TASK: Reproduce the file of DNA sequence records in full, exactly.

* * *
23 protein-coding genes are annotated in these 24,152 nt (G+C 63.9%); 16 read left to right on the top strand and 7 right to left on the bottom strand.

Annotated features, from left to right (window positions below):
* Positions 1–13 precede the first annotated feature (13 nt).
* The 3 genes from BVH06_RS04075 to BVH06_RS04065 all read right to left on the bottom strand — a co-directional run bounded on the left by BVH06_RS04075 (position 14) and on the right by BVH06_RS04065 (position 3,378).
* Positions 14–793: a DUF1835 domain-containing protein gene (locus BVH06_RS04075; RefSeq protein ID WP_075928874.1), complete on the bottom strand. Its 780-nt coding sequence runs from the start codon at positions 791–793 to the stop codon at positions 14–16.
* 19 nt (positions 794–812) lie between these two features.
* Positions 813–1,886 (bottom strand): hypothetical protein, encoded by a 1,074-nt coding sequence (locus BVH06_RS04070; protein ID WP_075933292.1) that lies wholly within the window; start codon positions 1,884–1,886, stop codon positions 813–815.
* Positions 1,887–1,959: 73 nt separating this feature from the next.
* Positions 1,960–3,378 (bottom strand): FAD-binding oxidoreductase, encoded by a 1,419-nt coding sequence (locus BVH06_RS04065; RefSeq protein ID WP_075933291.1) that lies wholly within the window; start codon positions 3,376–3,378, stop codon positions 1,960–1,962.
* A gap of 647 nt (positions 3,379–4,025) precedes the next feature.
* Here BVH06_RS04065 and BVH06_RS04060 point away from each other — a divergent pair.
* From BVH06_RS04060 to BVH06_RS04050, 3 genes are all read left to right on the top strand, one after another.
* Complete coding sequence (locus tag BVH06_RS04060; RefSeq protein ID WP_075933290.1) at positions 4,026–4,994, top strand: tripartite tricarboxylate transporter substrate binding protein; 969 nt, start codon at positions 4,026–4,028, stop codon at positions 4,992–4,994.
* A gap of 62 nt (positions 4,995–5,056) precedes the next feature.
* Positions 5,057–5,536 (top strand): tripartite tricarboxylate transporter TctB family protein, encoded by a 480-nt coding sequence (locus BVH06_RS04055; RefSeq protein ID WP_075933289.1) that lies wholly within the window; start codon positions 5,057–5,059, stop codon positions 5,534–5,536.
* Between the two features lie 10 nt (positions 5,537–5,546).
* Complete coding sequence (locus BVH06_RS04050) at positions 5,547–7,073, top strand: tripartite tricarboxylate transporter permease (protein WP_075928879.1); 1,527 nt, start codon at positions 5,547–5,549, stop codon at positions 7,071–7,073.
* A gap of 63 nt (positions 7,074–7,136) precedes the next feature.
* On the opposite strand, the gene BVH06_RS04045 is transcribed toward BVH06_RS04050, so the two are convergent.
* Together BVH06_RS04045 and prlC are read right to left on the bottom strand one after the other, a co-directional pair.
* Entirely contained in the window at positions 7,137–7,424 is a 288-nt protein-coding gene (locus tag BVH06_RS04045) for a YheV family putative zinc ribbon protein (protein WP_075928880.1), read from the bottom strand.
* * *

23 protein-coding genes are annotated in these 24,152 nt (G+C 63.9%); 16 read left to right on the top strand and 7 right to left on the bottom strand.

Annotated features, from left to right (window positions below):
* Positions 1–13 precede the first annotated feature (13 nt).
* The 3 genes from BVH06_RS04075 to BVH06_RS04065 all read right to left on the bottom strand — a co-directional run bounded on the left by BVH06_RS04075 (position 14) and on the right by BVH06_RS04065 (position 3,378).
* Positions 14–793: a DUF1835 domain-containing protein gene (locus BVH06_RS04075; RefSeq protein ID WP_075928874.1), complete on the bottom strand. Its 780-nt coding sequence runs from the start codon at positions 791–793 to the stop codon at positions 14–16.
* 19 nt (positions 794–812) lie between these two features.
* Positions 813–1,886 (bottom strand): hypothetical protein, encoded by a 1,074-nt coding sequence (locus BVH06_RS04070; protein ID WP_075933292.1) that lies wholly within the window; start codon positions 1,884–1,886, stop codon positions 813–815.
* Positions 1,887–1,959: 73 nt separating this feature from the next.
* Positions 1,960–3,378 (bottom strand): FAD-binding oxidoreductase, encoded by a 1,419-nt coding sequence (locus BVH06_RS04065; RefSeq protein ID WP_075933291.1) that lies wholly within the window; start codon positions 3,376–3,378, stop codon positions 1,960–1,962.
* A gap of 647 nt (positions 3,379–4,025) precedes the next feature.
* Here BVH06_RS04065 and BVH06_RS04060 point away from each other — a divergent pair.
* From BVH06_RS04060 to BVH06_RS04050, 3 genes are all read left to right on the top strand, one after another.
* Complete coding sequence (locus tag BVH06_RS04060; RefSeq protein ID WP_075933290.1) at positions 4,026–4,994, top strand: tripartite tricarboxylate transporter substrate binding protein; 969 nt, start codon at positions 4,026–4,028, stop codon at positions 4,992–4,994.
* A gap of 62 nt (positions 4,995–5,056) precedes the next feature.
* Positions 5,057–5,536 (top strand): tripartite tricarboxylate transporter TctB family protein, encoded by a 480-nt coding sequence (locus BVH06_RS04055; RefSeq protein ID WP_075933289.1) that lies wholly within the window; start codon positions 5,057–5,059, stop codon positions 5,534–5,536.
* Between the two features lie 10 nt (positions 5,537–5,546).
* Complete coding sequence (locus BVH06_RS04050) at positions 5,547–7,073, top strand: tripartite tricarboxylate transporter permease (protein WP_075928879.1); 1,527 nt, start codon at positions 5,547–5,549, stop codon at positions 7,071–7,073.
* A gap of 63 nt (positions 7,074–7,136) precedes the next feature.
* On the opposite strand, the gene BVH06_RS04045 is transcribed toward BVH06_RS04050, so the two are convergent.
* Together BVH06_RS04045 and prlC are read right to left on the bottom strand one after the other, a co-directional pair.
* Entirely contained in the window at positions 7,137–7,424 is a 288-nt protein-coding gene (locus tag BVH06_RS04045) for a YheV family putative zinc ribbon protein (protein WP_075928880.1), read from the bottom strand.